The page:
Oncotarget

Research Papers:

Monocarboxylate transporter 1 contributes to growth factor-induced tumor cell migration independent of transporter activity

Alana L. Gray _, David T. Coleman, Runhua Shi and James A. Cardelli

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Oncotarget. 2016; 7:32695-32706. https://doi.org/10.18632/oncotarget.9016

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Abstract

Alana L. Gray1,2, David T. Coleman1,2, Runhua Shi1,2, James A. Cardelli1,2

1Louisiana State University Health Sciences Center–Shreveport, Shreveport, LA, USA

2Feist-Weiller Cancer Center, Shreveport, LA, USA

Correspondence to:

Alana L. Gray, email: agray@lsuhsc.edu

Keywords: MCT1, HGF, EGF, cancer, motility

Received: January 26, 2016     Accepted: March 31, 2016     Published: April 26, 2016

ABSTRACT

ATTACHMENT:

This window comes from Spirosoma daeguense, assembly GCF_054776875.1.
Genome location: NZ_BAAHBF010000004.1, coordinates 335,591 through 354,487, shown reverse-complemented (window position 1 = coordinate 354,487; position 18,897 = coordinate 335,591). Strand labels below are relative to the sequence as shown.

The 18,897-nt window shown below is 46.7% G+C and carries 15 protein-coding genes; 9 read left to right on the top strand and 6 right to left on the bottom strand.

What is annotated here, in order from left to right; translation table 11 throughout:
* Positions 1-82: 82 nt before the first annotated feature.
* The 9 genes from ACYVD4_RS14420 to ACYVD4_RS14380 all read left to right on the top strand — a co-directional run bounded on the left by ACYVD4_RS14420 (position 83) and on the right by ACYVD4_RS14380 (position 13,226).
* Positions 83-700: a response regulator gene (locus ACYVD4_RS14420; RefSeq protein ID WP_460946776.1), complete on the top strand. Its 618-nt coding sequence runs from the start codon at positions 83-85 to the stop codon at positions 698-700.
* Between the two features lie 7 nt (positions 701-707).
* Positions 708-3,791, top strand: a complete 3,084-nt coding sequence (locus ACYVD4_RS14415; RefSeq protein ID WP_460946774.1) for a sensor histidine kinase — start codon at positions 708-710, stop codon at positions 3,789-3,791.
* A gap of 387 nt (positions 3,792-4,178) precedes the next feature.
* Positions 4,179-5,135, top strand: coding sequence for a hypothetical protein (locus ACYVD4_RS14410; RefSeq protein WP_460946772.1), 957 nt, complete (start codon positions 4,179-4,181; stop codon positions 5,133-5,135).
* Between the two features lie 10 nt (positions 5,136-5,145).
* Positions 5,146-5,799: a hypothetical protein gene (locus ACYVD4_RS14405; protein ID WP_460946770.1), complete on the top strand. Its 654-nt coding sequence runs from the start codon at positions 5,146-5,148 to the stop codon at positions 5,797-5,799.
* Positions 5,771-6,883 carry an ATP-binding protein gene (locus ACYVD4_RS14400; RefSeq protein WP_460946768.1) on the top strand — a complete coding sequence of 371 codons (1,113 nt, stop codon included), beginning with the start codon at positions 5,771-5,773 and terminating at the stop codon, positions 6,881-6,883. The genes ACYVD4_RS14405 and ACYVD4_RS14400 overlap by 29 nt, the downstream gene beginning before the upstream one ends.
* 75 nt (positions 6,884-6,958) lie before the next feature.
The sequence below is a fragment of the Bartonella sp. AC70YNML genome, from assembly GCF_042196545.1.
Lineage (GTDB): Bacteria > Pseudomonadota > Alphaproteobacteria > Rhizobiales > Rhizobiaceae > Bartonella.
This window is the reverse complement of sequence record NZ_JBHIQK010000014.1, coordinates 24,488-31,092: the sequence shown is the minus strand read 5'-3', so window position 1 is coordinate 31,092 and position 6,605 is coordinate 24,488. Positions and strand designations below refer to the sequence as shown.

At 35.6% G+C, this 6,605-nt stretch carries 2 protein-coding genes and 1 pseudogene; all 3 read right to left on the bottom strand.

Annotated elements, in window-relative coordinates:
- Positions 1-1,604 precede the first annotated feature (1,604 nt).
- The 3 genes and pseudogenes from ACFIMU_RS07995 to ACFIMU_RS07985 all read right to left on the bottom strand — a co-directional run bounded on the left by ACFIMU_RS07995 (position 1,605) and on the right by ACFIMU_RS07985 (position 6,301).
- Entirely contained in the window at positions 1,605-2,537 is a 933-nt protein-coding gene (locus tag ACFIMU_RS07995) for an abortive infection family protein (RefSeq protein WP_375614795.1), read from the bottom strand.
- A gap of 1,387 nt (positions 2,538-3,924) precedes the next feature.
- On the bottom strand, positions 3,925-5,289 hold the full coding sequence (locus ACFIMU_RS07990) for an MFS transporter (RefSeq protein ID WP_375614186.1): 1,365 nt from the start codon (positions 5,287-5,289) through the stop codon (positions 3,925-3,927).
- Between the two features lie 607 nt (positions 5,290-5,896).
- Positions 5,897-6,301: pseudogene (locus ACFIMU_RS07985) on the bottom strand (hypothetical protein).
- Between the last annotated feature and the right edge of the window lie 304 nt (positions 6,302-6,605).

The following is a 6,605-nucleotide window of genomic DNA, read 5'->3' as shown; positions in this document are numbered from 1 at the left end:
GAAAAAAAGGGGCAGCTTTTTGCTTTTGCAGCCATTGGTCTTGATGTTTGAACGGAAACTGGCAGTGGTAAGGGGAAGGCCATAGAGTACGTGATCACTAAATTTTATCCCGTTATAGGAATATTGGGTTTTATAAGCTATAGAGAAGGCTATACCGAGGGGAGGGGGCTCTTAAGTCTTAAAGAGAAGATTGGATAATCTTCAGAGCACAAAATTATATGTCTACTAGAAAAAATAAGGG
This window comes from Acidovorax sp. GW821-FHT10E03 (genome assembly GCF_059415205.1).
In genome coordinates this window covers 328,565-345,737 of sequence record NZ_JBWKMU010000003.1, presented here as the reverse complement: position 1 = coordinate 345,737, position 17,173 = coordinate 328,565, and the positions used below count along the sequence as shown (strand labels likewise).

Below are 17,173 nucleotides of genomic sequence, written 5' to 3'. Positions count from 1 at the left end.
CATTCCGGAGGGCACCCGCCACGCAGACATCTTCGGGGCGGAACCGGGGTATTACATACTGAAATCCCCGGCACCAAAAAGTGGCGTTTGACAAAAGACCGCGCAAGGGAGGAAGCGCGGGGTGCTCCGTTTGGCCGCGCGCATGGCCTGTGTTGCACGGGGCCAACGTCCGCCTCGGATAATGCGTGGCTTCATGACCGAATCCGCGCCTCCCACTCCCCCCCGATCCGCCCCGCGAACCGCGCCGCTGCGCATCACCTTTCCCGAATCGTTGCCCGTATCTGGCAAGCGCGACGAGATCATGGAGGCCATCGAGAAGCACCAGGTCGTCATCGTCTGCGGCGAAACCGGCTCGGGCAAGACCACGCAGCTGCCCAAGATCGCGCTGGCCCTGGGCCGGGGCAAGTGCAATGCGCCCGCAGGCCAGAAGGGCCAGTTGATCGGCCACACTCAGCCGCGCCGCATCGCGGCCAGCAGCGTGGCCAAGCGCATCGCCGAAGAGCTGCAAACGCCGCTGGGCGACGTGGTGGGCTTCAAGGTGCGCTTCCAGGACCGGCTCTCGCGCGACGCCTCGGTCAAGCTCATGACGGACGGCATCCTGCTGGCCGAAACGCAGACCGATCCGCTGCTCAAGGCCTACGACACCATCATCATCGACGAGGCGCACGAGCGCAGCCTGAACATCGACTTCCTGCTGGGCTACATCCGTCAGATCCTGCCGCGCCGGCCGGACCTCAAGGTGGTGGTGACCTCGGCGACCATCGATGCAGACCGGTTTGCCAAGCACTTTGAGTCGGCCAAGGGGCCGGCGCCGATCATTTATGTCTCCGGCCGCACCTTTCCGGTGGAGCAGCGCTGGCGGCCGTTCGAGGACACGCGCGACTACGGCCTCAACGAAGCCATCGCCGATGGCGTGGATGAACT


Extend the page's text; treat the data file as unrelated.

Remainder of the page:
Tumor progression to metastatic disease contributes to the vast majority of incurable cancer. Understanding the processes leading to advanced stage cancer is important for the development of future therapeutic strategies. Here, we establish a connection between tumor cell migration, a prerequisite to metastasis, and monocarboxylate transporter 1 (MCT1). MCT1 transporter activity is known to regulate aspects of tumor progression and, as such, is a clinically relevant target for treating cancer. Knockdown of MCT1 expression caused decreased hepatocyte growth factor (HGF)-induced as well as epidermal growth factor (EGF)-induced tumor cell scattering and wound healing. Western blot analysis suggested that MCT1 knockdown (KD) hinders signaling through the HGF receptor (c-Met) but not the EGF receptor. Exogenous, membrane-permeable MCT1 substrates were not able to rescue motility in MCT1 KD cells, nor was pharmacologic inhibition of MCT1 able to recapitulate decreased cell motility as seen with MCT1 KD cells, indicating transporter activity of MCT1 was dispensable for EGF- and HGF-induced motility. These results indicate MCT1 expression, independent of transporter activity, is required for growth factor-induced tumor cell motility. The findings presented herein suggest a novel function for MCT1 in tumor progression independent of its role as a monocarboxylate transporter.


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